Japanese Fighting Fish - Day Bombs
|Japanese Fighting Fish - Day Bombs|
Release Date: 30th September 2013
Based on this latest release from the Leeds/London based outfit Japanese Fighting Fish, the band clearly have excellent taste in music. The influences apparent in the songs on Day Bombs are like a 'who's awesome' of modern rock but I'm just not quite sure they've managed to merge all the different styles and influences successfully. Let's have a little look see shall we? Kicking off with the System Of A Down-ish 'Bloody Fingers' and 'He Doesn't Know What He Wants' there are promising signs but there's a certain something missing that I can't quite put my finger on. 'Greatest Excuse' takes the SOAD influences and takes it on to a new Queens Of The Stoneage level but with a distinctly average pub rock chorus letting it down. Things get a little more interesting on the Victorian Showman vs Punk Anarchist infused 'They Lie' but despite exploring Gogol Bordello meets Carter USM territory it still just comes across as being a little on the novelty side of things. And again, on 'Flick The King', there are optimistic tones as well as potential to fall in line behind St Joe Strummer but, despite a fairly storming chorus, it just doesn't quite seal the deal.
"Walking up the street, it was quarter to ten, I looked across the road to see my friend Ben", so starts 'Ben'. Now aside from the fact that the singer is confused as to whether he is on a road or a street, the use of lyrics that could have been written by a 10 year old suddenly has this album nose diving from a position of potential to, well, let's not say where just yet, there are four more tracks yet. 'Legs' does a little to redeem Japanese Fighting Fish with its Audioslave riffs and QOTSA sinister overtones whilst 'So Drunk & Wasted' gets all Placebo on our ass but with lower production standards and fewer ideas. The ambitious introduction to 'Mister Mandolin' gives way to a gravelly, folorn vocal and acoustic guitar with some understated percussion which, compared to the rest of this album, is actually a gentle and welcome change. Album closer, 'Senses' has balls, big beefy balls that Japanese Fighting Fish want to hit you in the face with. A rumbling bass, crashing drums and some wailing guitars redeem the band somewhat but the damage done by 'Ben' still lingers. So I'm sticking with my gut reaction; Japanese Fighting Fish have some awesome influences and are clearly talented but somehow they just need to work out how to tie all that together and they could have something pretty special on their hands. As it is, what they have on their hands is something a little bit more than mediocre - not much more, mind.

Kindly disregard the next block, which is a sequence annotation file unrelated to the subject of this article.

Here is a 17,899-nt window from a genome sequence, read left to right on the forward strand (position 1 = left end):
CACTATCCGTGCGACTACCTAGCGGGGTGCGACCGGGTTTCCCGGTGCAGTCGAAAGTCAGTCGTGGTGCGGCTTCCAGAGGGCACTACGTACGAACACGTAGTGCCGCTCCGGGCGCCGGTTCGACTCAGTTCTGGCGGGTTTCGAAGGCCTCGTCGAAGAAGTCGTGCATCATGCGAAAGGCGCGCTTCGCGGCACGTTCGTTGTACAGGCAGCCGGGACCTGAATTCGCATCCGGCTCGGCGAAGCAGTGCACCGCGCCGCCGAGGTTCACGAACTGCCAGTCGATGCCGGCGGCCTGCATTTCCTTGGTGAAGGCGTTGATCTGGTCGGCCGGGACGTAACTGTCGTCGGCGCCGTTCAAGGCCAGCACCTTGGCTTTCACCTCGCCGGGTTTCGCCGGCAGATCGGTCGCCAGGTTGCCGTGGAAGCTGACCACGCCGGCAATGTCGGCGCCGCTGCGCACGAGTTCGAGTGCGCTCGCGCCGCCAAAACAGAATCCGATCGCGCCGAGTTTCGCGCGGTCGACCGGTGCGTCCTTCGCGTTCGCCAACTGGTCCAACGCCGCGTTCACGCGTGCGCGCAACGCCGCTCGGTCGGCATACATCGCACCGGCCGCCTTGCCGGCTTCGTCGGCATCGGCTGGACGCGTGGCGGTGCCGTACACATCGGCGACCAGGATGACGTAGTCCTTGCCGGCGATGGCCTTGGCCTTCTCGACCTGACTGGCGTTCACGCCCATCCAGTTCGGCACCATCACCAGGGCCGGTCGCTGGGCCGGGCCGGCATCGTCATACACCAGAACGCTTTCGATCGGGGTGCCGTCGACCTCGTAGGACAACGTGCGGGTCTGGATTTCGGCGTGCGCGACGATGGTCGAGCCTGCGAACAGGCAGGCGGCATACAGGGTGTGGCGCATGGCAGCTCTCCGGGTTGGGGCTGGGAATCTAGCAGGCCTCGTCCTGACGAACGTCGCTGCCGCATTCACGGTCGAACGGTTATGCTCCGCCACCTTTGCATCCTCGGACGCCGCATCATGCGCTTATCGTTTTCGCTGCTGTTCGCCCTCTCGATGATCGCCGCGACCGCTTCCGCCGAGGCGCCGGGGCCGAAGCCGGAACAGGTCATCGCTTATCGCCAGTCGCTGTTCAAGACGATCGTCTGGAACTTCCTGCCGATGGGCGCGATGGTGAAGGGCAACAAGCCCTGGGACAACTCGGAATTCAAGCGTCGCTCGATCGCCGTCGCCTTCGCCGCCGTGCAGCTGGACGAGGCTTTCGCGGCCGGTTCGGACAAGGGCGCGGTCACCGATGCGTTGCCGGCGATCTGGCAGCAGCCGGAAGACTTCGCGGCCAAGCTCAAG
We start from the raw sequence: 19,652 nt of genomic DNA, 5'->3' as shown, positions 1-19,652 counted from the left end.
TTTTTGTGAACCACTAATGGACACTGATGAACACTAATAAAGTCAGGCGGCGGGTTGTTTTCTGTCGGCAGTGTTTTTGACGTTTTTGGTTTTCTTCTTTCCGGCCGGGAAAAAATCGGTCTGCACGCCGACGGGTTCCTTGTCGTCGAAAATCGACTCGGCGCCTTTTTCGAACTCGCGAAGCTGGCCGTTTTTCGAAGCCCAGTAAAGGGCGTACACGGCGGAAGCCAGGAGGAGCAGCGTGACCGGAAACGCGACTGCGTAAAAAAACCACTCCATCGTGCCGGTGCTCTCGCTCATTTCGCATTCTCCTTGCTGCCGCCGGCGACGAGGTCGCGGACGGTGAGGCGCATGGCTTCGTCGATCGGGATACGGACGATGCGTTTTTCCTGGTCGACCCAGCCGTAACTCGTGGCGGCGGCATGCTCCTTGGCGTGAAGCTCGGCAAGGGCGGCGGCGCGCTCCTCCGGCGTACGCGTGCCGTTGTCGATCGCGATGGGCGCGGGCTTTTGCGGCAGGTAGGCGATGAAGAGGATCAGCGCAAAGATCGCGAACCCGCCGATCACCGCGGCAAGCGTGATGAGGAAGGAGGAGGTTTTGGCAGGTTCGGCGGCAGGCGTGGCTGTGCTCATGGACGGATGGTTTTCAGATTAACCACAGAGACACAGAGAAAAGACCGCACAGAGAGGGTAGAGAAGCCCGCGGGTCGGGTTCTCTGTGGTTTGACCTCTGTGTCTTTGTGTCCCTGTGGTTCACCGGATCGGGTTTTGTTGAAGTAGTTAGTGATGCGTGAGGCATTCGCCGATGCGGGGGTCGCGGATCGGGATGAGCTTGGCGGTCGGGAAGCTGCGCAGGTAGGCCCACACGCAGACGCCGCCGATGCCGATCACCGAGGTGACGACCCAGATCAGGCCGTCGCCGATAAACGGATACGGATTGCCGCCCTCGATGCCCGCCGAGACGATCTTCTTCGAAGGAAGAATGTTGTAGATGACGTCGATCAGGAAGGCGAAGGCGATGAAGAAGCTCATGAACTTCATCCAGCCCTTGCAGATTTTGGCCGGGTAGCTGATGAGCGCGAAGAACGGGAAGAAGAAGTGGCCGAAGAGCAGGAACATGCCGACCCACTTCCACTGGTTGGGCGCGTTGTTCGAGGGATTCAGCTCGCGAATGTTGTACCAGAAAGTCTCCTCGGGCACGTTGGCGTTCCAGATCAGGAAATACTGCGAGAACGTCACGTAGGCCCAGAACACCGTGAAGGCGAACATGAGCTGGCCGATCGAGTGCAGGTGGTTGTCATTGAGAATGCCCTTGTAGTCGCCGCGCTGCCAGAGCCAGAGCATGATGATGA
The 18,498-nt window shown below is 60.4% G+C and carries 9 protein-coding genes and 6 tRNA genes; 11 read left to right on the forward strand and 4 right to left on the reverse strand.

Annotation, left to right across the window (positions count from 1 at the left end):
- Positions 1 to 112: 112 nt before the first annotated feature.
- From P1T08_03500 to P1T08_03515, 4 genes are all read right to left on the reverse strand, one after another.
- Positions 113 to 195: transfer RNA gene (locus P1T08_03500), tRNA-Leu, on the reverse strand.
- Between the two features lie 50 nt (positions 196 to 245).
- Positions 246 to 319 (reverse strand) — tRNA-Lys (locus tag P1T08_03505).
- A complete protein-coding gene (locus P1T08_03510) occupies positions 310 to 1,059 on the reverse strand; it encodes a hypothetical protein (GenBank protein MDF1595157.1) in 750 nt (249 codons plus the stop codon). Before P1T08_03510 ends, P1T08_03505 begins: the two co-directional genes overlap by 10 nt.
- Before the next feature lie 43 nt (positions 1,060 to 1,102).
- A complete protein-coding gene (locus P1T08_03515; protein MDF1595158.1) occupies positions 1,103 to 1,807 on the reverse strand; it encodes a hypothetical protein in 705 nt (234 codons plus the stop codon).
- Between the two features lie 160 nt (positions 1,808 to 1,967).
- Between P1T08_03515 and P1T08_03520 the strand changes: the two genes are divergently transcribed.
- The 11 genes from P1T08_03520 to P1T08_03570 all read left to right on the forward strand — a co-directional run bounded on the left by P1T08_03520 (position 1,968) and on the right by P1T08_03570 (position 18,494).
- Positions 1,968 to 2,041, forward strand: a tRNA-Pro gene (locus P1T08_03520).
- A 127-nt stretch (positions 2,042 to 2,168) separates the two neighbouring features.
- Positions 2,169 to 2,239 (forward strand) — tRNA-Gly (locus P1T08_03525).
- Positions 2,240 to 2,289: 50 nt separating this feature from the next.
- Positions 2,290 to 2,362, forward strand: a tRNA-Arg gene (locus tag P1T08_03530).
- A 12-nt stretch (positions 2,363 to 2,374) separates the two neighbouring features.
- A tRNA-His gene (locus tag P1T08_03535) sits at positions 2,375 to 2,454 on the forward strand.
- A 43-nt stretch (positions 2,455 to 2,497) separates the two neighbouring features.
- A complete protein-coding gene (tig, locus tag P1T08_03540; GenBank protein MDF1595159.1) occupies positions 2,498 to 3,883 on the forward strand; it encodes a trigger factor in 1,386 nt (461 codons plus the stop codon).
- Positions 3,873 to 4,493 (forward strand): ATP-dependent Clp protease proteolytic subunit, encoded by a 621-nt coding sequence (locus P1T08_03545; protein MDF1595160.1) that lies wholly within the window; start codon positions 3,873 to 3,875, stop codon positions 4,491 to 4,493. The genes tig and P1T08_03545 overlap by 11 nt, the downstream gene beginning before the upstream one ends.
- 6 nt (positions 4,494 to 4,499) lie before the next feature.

More information: https://www.facebook.com/Japanesefightingfishuk?fref=ts
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